Celebrate Black History Month this year with activities that use the lenses of Black artists to provide students with a deeper understanding of how Black Americans in the mid-20th century lived.
Table of Contents
This full unit of Black History Month activities incorporates art, history, reading, writing, and discussion while exploring the works of Langston Hughes, Jacob Lawrence, Helene Johnson, and Paul Laurence Dunbar.
How do Jacob Lawrence’s paintings, Langston Hughes’ narrative, and the poetry of Helene Johnson and Paul Laurence Dunbar represent African American lives and changing roles during the Harlem Renaissance and The Great Migration?
- Identify how the painting and poem reflect at least one aspect of modern life in the United States.
- Examine how Johnson uses poetic devices, such as imagery, word choice, and rhythm, to create tone and meaning.
- Analyze how visual effects interact to create tone and meaning in Lawrence’s paintings.
- Compare and contrast the ways Hughes and Dunbar represent the role of African Americans in the past.
- Reflect on the historical context of these works of art.
Activity One: Initial Responses
Display Lawrence’s painting And the migrants kept coming from 1941. Ask students to reflect in their journals on their initial impressions of this piece of art before being given any information. Lead a Think-Pair-Share activity. Guide students in a whole-class discussion: What might be happening in the picture? What emotions does the painting evoke in you? Does the painting remind you of any other story, art, or experience? How does the artist’s use of color, shape, and lines create an impression on the viewer?
Activity Two: Read and Discuss
Read the poem Sonnet to a Negro in Harlem by Johnson to your students. Ask one or two students to read it aloud as well. Discuss with the class the following:
- Who is the subject of the poem?
- What words does the poet use to describe the subject?
- What is happening in the poem?
Read aloud the poem Kids Who Die by Hughes. Ask one or two students to read it aloud as well. Discuss the following:
- Who does the poet refer to with the term ‘kids’ in this poem?
- What is meant by this line: Don’t want the people to get wise to their own power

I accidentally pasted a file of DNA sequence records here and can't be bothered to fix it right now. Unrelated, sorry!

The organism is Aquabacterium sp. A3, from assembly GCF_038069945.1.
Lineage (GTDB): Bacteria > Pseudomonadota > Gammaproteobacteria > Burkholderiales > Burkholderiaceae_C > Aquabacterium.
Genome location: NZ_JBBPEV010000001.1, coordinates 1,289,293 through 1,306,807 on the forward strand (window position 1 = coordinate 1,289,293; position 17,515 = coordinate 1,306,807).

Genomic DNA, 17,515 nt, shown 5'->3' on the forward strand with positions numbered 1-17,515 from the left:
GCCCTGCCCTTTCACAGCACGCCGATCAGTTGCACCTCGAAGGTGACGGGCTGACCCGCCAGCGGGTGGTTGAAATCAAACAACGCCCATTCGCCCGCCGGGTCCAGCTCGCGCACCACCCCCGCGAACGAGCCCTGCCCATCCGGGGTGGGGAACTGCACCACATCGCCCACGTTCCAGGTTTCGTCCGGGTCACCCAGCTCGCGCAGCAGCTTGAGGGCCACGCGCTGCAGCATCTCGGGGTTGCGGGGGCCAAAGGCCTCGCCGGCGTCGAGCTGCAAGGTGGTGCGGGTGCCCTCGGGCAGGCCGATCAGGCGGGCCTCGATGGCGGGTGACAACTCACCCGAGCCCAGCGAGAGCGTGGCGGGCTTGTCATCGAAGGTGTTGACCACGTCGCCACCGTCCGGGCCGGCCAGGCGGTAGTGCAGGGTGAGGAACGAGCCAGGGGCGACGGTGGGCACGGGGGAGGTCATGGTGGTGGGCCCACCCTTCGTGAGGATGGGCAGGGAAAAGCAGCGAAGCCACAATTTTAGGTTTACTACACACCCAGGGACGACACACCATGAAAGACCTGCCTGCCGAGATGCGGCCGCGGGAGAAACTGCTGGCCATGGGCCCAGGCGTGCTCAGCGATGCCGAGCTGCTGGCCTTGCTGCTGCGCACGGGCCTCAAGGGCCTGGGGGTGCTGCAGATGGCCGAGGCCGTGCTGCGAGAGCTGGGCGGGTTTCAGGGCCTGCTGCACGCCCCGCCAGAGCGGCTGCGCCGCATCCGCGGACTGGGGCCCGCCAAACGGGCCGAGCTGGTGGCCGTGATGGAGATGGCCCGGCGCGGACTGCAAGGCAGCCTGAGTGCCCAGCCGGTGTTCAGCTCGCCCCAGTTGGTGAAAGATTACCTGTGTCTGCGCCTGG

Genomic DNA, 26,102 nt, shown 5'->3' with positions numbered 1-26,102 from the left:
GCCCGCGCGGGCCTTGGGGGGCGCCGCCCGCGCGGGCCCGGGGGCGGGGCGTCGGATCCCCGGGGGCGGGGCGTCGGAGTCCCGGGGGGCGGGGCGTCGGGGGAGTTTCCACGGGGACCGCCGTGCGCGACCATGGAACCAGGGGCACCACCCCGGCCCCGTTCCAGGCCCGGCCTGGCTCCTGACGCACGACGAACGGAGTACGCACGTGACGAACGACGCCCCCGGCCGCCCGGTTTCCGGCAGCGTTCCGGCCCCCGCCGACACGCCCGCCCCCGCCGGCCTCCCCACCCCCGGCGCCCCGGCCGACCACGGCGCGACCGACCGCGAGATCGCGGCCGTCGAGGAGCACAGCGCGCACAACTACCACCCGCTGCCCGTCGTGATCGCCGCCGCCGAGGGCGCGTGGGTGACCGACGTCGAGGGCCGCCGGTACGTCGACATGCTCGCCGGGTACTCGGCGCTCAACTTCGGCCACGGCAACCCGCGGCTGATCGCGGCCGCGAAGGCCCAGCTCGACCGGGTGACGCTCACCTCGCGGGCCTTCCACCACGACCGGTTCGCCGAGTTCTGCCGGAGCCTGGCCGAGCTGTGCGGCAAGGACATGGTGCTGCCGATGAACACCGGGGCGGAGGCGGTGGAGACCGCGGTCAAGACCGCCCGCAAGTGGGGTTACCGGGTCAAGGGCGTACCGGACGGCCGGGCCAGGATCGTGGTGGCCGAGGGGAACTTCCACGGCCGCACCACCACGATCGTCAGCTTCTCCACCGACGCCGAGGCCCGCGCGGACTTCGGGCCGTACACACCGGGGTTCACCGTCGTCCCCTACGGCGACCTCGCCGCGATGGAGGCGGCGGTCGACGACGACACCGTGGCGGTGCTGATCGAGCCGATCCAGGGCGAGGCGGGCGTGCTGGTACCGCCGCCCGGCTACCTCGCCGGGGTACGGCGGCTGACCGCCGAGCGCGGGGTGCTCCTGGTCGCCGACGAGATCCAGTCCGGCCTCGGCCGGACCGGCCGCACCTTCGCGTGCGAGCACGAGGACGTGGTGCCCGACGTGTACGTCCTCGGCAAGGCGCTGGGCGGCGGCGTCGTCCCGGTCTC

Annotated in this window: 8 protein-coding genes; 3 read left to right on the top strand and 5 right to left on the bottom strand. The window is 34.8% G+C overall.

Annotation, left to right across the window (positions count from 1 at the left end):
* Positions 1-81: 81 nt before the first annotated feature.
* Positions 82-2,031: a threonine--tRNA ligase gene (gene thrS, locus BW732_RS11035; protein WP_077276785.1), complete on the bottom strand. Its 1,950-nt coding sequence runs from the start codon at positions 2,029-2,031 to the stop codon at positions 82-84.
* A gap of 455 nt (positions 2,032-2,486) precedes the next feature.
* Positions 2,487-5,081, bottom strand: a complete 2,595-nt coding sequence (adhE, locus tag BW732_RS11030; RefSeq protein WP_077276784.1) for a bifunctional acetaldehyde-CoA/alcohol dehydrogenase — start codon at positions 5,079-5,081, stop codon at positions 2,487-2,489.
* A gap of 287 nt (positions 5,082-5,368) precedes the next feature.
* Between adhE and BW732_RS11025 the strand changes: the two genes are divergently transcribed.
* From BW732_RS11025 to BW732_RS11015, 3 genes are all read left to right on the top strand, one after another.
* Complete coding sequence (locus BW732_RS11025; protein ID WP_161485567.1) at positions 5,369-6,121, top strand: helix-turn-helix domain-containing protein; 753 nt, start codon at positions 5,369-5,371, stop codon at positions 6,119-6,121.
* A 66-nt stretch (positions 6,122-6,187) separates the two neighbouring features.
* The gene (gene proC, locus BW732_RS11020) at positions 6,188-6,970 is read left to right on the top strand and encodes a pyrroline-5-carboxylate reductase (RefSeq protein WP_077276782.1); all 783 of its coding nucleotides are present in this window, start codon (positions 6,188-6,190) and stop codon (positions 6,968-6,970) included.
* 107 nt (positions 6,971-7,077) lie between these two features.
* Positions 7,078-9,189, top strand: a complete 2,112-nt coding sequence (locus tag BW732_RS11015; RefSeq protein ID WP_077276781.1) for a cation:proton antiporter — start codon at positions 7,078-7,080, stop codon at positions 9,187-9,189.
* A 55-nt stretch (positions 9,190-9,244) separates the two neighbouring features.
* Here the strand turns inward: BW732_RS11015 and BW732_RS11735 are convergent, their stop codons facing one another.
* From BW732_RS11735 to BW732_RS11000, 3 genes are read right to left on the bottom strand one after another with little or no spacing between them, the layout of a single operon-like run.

- How is this poem relevant to the period in which it was written? How is it relevant today?
- How does Johnson’s poem portray the history of African Americans in comparison to Hughes’ portrayal? How are they different?
Activity Three: Compare and Contrast
Read aloud the poem We Wear the Mask by Dunbar. Ask students to create a Venn diagram to compare and contrast Dunbar’s poem with Lawrence’s painting. Encourage them to compare the subjects of both pieces of art. How are the tone, mood, and imagery the same and different between the two pieces? Ask them to draw conclusions about the mask in Dunbar’s poem and how it relates to the subjects from other material discussed during this unit.
Assign students a one to two-page essay on the following prompt:
How do the works shared in class represent and symbolize the changing roles of African Americans between the late nineteenth century and 1941? How are these artistic representations relevant in today’s society?
Possible Extension Activities
Participate in similar activities with music and other subjects.
- Discuss the impact of rhythm, lyrics, and instruments on various songs. Compare and contrast music by African Americans of the past with today’s music. Some possible artists to examine include Miles Davis, Billie Holiday, Louis Armstrong, Charlie Bird Parker, Aretha Franklin, Jimi Hendrix, Stevie Wonder, and Whitney Houston.
- Discuss the groundbreaking scientific accomplishments of contemporary Black Americans, such as Dr. Mae Jemison, an engineer, physician, and former NASA astronaut. In 1987, Dr. Jemison became the first African American woman to travel in space.